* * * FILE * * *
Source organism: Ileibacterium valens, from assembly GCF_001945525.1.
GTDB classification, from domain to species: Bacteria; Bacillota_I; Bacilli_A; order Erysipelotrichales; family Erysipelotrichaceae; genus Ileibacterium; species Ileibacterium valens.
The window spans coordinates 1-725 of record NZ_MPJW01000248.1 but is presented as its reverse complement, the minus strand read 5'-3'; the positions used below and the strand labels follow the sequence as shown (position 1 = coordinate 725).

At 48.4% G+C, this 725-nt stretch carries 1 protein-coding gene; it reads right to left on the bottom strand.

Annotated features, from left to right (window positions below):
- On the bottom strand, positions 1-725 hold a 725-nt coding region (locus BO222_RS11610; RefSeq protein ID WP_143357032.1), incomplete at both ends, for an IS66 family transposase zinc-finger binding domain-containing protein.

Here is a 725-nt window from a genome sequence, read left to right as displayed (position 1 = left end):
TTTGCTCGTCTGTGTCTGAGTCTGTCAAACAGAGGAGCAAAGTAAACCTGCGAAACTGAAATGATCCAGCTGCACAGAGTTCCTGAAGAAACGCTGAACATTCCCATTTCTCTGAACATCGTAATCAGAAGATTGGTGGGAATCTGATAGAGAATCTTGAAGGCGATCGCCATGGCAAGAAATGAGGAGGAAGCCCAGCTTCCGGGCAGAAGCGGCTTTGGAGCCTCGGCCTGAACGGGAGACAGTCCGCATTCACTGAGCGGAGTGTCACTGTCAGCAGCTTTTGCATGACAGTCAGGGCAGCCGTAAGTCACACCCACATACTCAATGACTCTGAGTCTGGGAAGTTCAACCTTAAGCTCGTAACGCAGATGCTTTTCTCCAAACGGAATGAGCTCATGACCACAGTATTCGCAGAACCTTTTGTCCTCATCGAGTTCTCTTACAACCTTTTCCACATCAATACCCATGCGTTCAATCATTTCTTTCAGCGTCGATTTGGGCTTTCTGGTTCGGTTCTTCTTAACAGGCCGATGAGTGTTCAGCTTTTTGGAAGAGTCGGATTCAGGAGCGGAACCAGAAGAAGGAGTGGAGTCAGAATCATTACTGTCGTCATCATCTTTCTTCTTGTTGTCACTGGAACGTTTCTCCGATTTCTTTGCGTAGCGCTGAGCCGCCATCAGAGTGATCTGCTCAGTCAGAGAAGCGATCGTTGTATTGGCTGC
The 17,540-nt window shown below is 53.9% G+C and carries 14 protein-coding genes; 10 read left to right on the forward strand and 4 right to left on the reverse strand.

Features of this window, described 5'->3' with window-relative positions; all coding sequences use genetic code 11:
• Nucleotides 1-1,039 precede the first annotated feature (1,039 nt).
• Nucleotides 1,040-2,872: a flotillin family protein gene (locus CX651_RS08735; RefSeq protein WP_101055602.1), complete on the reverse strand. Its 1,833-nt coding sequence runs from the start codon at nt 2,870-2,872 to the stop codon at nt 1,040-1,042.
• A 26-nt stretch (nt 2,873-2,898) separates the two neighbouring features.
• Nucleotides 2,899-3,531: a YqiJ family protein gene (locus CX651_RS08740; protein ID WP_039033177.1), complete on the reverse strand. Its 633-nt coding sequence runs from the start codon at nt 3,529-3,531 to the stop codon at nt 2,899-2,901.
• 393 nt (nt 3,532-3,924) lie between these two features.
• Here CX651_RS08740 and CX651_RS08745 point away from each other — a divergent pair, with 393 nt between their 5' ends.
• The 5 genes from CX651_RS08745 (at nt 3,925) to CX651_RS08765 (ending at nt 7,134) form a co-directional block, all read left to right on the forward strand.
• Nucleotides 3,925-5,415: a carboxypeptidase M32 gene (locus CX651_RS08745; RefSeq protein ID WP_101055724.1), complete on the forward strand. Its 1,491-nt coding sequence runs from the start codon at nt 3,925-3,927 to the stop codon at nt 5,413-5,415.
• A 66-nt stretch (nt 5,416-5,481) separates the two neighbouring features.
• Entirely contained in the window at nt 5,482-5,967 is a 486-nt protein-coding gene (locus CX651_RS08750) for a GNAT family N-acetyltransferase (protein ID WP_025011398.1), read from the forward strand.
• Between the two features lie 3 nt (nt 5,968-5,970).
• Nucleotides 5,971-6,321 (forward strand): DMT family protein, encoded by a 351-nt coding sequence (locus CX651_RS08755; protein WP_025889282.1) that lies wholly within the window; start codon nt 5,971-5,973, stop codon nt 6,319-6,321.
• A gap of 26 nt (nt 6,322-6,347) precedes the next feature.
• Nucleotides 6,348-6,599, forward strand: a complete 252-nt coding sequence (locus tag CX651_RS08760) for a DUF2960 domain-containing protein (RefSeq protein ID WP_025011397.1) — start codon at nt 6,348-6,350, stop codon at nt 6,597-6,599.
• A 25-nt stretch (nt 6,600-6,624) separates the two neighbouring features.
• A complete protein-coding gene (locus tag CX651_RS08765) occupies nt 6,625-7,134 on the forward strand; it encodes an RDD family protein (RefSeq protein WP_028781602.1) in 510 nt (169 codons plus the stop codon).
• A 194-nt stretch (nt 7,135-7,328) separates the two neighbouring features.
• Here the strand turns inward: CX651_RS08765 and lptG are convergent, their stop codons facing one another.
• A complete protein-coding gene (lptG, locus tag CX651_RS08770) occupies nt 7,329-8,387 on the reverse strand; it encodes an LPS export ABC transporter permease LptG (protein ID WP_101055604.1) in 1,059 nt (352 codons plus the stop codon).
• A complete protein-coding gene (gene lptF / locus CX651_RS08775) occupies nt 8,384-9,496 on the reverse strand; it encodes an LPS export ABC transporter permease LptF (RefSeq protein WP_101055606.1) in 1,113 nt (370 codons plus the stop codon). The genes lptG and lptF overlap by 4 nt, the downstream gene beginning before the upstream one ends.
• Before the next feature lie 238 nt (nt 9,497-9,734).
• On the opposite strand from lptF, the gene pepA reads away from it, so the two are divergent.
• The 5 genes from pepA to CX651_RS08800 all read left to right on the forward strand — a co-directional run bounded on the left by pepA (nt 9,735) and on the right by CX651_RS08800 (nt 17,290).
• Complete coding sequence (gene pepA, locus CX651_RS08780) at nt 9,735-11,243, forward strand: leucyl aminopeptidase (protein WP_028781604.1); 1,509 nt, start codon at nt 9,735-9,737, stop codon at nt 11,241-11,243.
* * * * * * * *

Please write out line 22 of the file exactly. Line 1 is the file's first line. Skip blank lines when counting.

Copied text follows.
• Nucleotides 5,971-6,321 (forward strand): DMT family protein, encoded by a 351-nt coding sequence (locus CX651_RS08755; protein WP_025889282.1) that lies wholly within the window; start codon nt 5,971-5,973, stop codon nt 6,319-6,321.